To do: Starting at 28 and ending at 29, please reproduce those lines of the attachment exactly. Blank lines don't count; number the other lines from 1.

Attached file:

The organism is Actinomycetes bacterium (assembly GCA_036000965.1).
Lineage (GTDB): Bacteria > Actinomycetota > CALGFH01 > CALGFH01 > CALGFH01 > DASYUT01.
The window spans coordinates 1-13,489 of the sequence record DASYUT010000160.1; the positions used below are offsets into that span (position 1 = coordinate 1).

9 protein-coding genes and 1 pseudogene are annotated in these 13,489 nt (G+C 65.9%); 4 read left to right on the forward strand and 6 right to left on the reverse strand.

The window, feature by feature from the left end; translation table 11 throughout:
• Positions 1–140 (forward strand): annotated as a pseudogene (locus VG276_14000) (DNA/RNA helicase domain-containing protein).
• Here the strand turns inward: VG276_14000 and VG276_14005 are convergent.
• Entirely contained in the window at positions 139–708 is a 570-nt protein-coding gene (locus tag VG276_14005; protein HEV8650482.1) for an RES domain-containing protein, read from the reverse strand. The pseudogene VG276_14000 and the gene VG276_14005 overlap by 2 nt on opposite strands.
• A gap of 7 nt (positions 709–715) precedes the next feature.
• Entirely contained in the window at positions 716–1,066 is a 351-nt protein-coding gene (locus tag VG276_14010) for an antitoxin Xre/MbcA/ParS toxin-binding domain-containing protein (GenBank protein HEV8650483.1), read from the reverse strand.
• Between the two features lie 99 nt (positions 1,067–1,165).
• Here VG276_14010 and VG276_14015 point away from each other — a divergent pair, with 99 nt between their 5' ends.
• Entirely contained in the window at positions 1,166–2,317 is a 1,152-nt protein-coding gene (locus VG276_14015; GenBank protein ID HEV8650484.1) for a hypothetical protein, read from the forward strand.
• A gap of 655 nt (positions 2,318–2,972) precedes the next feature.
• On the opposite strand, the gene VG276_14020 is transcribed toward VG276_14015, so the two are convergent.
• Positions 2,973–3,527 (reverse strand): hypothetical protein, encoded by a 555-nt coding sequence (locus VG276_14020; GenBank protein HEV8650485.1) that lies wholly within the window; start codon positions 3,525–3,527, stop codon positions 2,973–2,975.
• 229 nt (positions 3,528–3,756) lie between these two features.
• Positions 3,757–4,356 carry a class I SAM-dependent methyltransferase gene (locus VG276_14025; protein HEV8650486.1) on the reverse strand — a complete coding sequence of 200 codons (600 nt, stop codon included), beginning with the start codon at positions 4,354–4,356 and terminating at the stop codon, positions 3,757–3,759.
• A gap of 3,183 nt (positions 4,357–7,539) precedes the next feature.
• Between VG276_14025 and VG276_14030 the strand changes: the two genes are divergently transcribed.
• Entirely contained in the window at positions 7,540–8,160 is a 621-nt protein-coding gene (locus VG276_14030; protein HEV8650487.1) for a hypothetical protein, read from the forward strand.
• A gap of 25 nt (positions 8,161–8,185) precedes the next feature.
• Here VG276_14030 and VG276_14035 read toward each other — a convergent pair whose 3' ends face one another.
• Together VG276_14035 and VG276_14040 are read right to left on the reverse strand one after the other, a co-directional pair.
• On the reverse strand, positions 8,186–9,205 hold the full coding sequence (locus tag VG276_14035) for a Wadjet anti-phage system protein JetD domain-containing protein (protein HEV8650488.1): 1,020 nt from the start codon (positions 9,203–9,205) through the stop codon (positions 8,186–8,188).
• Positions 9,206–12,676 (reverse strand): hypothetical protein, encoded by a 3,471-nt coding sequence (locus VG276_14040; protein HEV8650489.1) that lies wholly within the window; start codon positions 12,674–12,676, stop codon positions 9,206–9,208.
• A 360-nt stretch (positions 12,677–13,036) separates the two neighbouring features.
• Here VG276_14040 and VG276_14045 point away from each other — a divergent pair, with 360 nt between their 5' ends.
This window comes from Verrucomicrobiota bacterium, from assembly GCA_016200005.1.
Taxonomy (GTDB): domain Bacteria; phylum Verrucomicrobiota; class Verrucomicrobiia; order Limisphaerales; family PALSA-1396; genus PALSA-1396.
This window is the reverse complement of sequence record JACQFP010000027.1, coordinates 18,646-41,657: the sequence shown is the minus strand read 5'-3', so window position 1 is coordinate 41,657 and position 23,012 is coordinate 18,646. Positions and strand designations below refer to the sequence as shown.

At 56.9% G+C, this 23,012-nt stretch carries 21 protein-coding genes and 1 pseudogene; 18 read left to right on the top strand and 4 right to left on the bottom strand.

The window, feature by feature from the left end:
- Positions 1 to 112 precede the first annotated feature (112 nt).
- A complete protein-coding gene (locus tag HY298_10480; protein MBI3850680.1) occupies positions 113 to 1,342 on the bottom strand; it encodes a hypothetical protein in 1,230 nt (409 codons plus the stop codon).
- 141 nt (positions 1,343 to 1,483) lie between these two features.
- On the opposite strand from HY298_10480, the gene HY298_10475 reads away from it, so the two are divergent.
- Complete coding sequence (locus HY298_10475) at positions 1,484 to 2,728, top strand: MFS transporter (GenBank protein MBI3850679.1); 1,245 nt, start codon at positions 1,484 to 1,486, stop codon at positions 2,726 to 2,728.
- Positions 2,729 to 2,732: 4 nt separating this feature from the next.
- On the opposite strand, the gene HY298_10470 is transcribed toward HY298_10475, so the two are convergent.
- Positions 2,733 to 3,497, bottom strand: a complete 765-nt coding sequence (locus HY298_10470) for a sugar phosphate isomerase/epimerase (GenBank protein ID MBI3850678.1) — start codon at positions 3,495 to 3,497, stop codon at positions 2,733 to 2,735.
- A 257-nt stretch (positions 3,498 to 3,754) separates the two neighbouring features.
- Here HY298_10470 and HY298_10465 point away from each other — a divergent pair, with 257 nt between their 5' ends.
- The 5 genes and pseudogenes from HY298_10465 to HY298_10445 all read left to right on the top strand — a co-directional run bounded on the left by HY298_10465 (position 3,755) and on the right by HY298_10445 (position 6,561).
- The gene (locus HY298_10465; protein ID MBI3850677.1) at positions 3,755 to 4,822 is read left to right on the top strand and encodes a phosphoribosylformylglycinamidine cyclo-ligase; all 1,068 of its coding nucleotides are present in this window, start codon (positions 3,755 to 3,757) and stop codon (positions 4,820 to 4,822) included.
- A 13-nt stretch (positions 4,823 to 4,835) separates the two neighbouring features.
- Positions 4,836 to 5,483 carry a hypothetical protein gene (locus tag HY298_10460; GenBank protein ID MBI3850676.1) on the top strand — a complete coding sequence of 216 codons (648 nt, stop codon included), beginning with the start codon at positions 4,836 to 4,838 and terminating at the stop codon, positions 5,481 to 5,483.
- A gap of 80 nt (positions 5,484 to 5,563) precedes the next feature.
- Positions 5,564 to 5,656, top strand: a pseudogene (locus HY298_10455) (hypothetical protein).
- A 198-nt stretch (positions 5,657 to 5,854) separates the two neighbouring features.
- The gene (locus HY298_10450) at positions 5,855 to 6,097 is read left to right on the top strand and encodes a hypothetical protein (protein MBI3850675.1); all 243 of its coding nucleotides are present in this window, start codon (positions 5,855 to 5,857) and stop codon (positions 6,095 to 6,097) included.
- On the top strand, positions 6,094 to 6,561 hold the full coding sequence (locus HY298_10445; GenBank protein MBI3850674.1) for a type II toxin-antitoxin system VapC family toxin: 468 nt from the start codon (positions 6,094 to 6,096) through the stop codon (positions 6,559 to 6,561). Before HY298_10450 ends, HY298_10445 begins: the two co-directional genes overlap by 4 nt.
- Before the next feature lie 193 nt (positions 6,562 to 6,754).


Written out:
• Here VG276_14040 and VG276_14045 point away from each other — a divergent pair, with 360 nt between their 5' ends.
This window comes from Verrucomicrobiota bacterium, from assembly GCA_016200005.1.